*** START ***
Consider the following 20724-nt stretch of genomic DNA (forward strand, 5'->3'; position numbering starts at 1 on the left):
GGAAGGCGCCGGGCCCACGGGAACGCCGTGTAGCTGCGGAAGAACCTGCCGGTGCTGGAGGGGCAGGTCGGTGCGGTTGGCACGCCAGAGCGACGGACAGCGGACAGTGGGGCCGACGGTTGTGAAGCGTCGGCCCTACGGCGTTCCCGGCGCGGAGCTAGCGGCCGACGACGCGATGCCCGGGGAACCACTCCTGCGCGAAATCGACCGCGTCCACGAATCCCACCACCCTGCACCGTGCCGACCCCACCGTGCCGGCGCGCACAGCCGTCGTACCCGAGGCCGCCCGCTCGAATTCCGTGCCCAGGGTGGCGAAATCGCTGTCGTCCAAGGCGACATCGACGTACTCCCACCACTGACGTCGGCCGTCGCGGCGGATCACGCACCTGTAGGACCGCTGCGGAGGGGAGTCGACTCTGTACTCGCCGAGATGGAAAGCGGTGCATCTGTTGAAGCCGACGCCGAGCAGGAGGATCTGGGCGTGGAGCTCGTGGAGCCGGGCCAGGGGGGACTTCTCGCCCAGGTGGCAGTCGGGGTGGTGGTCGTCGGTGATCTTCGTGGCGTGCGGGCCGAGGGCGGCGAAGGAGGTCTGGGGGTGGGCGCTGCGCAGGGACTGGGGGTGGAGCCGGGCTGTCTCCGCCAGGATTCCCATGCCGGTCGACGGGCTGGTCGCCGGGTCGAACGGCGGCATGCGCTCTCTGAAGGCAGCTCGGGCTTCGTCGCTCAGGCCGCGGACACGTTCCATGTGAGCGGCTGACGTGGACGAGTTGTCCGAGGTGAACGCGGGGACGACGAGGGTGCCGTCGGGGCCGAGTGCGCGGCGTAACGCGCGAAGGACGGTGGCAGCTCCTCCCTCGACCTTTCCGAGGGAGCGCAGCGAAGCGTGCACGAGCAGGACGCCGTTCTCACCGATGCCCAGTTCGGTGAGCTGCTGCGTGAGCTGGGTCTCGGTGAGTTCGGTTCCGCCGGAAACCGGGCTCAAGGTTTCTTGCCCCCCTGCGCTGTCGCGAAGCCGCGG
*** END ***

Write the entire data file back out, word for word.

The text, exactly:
Consider the following 20724-nt stretch of genomic DNA (forward strand, 5'->3'; position numbering starts at 1 on the left):
GGAAGGCGCCGGGCCCACGGGAACGCCGTGTAGCTGCGGAAGAACCTGCCGGTGCTGGAGGGGCAGGTCGGTGCGGTTGGCACGCCAGAGCGACGGACAGCGGACAGTGGGGCCGACGGTTGTGAAGCGTCGGCCCTACGGCGTTCCCGGCGCGGAGCTAGCGGCCGACGACGCGATGCCCGGGGAACCACTCCTGCGCGAAATCGACCGCGTCCACGAATCCCACCACCCTGCACCGTGCCGACCCCACCGTGCCGGCGCGCACAGCCGTCGTACCCGAGGCCGCCCGCTCGAATTCCGTGCCCAGGGTGGCGAAATCGCTGTCGTCCAAGGCGACATCGACGTACTCCCACCACTGACGTCGGCCGTCGCGGCGGATCACGCACCTGTAGGACCGCTGCGGAGGGGAGTCGACTCTGTACTCGCCGAGATGGAAAGCGGTGCATCTGTTGAAGCCGACGCCGAGCAGGAGGATCTGGGCGTGGAGCTCGTGGAGCCGGGCCAGGGGGGACTTCTCGCCCAGGTGGCAGTCGGGGTGGTGGTCGTCGGTGATCTTCGTGGCGTGCGGGCCGAGGGCGGCGAAGGAGGTCTGGGGGTGGGCGCTGCGCAGGGACTGGGGGTGGAGCCGGGCTGTCTCCGCCAGGATTCCCATGCCGGTCGACGGGCTGGTCGCCGGGTCGAACGGCGGCATGCGCTCTCTGAAGGCAGCTCGGGCTTCGTCGCTCAGGCCGCGGACACGTTCCATGTGAGCGGCTGACGTGGACGAGTTGTCCGAGGTGAACGCGGGGACGACGAGGGTGCCGTCGGGGCCGAGTGCGCGGCGTAACGCGCGAAGGACGGTGGCAGCTCCTCCCTCGACCTTTCCGAGGGAGCGCAGCGAAGCGTGCACGAGCAGGACGCCGTTCTCACCGATGCCCAGTTCGGTGAGCTGCTGCGTGAGCTGGGTCTCGGTGAGTTCGGTTCCGCCGGAAACCGGGCTCAAGGTTTCTTGCCCCCCTGCGCTGTCGCGAAGCCGCGG